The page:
People :-(

Discussion in 'Lawn Mowing' started by lawncare3, Sep 11, 2003.

  1. lawncare3

    lawncare3 LawnSite Bronze Member
    Posts: 1,981

    I have went out to advertise aeration and had people tell me they would. :) Well I recently went past these properties and they all have hired non english speaking labor. :angry: :angry: I don't know how I can make the money back I paid for my aerator with everyone with an aerator getting all the business. I also have one guy I mowed his lawn for my minimum because his mower broke and I was trying to reel him in. Well he also had someone else do it. Next time he wants me to mow for him it will be @ $50 a cut. Is there a way I can get business?

    I was thinking of putting "english speaking" on all my future fliers. Does anyone think that would work better?

    Thanks,
    LC3
     
  2. lawnkid

    lawnkid LawnSite Senior Member
    Posts: 935

    Man you must be doing someh\thing wrong if all of a sudden they all flock away, try going door to dorr, it works the best and charge what you need to, you'll get more clients don't sweat it. I wouldn't have bought an aerator though if you're only gonna do a couple jobs a year, I would just rented one on a specific date and told people that I will be aerating on this day and plan for another day just in case the weather is bad that first day.
     
  3. GraZZmaZter

    GraZZmaZter LawnSite Senior Member
    Posts: 740

    Do NOT put english speaking on your fliers. People WILL get the wrong impression.

    Also, get these people to commit on paper that you are the one that gets the job.
     
  4. GLAN

    GLAN Banned
    Posts: 1,647

    What is it you're trying to do?

    Buy an aerator and go out and aerate your entire town and they should all pay you for it?

    If they call, you go estimate, get it approved in writting.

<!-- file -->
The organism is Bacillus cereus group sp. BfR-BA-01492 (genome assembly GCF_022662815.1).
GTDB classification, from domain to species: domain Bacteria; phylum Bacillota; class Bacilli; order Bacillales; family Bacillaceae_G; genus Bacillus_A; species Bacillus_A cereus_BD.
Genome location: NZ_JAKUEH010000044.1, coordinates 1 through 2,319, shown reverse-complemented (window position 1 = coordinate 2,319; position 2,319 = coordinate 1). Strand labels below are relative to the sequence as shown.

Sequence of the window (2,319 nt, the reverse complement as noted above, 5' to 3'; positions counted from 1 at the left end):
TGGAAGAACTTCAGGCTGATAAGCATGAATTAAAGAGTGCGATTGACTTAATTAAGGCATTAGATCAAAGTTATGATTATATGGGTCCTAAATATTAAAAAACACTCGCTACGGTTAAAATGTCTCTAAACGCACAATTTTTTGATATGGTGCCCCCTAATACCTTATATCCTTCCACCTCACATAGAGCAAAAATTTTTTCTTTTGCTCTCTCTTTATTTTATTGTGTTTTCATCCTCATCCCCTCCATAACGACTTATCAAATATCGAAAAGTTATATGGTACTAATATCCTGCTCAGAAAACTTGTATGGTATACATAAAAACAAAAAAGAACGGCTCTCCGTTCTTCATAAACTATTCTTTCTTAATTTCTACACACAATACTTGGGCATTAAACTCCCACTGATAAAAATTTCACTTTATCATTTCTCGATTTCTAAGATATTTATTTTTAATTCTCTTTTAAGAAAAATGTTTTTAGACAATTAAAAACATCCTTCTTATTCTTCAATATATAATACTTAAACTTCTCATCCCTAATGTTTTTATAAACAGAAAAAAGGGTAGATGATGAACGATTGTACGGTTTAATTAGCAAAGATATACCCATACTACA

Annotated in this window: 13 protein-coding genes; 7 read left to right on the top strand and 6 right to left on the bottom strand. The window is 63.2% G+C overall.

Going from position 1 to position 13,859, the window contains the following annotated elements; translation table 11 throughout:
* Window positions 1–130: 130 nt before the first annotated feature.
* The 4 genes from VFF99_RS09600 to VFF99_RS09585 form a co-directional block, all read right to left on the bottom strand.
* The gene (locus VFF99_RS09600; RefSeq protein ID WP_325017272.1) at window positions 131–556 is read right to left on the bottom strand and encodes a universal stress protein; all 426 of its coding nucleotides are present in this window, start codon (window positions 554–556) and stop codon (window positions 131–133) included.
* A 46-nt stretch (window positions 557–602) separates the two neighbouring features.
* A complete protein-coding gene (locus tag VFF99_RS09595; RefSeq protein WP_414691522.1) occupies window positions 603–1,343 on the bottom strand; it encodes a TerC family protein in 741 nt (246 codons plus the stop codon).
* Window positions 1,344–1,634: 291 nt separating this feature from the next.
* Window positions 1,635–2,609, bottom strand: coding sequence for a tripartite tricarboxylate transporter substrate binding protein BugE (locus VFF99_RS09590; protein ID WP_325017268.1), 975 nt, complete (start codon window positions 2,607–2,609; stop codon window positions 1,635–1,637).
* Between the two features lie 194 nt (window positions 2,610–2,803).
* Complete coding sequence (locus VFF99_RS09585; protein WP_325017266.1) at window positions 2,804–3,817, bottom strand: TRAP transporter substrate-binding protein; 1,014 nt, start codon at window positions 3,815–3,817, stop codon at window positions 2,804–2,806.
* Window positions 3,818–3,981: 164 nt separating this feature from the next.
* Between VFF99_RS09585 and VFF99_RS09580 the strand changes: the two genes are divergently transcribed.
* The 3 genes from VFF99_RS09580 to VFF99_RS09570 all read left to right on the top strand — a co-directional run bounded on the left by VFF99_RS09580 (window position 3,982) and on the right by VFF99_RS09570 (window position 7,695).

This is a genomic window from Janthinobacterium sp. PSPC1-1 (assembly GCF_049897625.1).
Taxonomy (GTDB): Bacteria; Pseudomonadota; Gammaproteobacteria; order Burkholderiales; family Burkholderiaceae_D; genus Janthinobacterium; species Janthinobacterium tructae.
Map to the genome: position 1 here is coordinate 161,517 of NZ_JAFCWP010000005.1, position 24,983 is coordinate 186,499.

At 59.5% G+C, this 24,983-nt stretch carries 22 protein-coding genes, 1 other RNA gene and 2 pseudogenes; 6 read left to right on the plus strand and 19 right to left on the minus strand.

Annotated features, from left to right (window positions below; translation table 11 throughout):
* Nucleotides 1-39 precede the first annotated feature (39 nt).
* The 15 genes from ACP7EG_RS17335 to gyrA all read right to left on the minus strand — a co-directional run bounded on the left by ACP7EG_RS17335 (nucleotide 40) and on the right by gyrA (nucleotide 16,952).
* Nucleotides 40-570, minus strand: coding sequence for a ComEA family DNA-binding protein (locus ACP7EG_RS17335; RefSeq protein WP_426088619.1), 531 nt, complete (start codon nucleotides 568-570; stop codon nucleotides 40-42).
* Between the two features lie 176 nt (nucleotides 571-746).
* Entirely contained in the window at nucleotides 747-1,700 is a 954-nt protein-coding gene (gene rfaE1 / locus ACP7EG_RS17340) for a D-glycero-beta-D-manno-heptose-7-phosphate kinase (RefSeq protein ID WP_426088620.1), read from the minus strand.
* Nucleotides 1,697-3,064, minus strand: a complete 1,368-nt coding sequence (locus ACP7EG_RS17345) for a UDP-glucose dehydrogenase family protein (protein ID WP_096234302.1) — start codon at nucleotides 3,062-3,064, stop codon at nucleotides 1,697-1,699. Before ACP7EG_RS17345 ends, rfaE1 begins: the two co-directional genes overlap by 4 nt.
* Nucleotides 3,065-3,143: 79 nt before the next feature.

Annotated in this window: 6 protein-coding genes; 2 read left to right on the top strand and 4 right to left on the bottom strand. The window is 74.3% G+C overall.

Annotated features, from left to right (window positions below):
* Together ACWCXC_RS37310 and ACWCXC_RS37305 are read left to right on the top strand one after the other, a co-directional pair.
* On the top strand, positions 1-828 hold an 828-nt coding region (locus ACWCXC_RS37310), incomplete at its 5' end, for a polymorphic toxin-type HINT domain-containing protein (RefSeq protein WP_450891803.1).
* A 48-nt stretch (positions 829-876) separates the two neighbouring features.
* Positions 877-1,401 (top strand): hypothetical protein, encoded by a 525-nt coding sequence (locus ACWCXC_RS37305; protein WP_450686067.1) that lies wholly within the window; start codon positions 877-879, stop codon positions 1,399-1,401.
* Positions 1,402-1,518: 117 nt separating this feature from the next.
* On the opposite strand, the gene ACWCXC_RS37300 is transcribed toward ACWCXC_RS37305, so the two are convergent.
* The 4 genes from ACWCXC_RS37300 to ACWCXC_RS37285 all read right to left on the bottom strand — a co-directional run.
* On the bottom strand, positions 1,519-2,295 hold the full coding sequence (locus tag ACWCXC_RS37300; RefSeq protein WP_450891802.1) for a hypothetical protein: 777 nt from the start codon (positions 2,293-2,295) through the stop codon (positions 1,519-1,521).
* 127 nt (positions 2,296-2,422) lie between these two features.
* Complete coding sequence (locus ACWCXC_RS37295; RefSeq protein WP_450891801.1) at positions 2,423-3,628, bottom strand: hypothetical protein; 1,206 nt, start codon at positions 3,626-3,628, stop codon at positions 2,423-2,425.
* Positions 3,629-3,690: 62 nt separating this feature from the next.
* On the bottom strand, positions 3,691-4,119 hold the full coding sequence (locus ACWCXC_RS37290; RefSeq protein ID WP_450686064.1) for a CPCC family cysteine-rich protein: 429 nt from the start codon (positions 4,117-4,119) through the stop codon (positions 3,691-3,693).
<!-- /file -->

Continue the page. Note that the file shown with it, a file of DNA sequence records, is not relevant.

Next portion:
If you're doing this deal over the phone saying your charging a flat fee of $75 and don't show up for 2 weeks or even 1 week, sure they gonna get someone else.

    Stick with your all season customers, but do try to solicite the neighbors for all your services.

    Look at it this way -

    Say you have 30 lawns that are all season, now you want all the work you can get from all of them, you're already working for them so why not do it all for them.

    Now you have the 30. So the following year you gain 6 more, year after that you gain 4. That is 40 lawns 2 years later, but your doing everything for them. And this happens year after year.

    I wouldn't try to sell aerating to the entire town, when 80% of the other landscapers are doing it for their customers.
     
  5. greenman

    greenman LawnSite Addict
    Posts: 1,405

    What you should have done is advertise the aeration, get the jobs scheduled all at one time, and RENT the aerator.
     
  6. chefdrp

    chefdrp LawnSite Bronze Member
    Posts: 1,384

    thats what im going to do. Just line them up and rent one. I have a lco friend that also will be doing it. We are going to use the same machine.
     
  7. 1grnlwn

    1grnlwn LawnSite Bronze Member
    Posts: 1,261

    If you have the aerator hit the streets on Saturday with your machine. Give people a price and say I can do it NOW. They have no time to look for low ballers. Weekend is good time to get neighbors interested.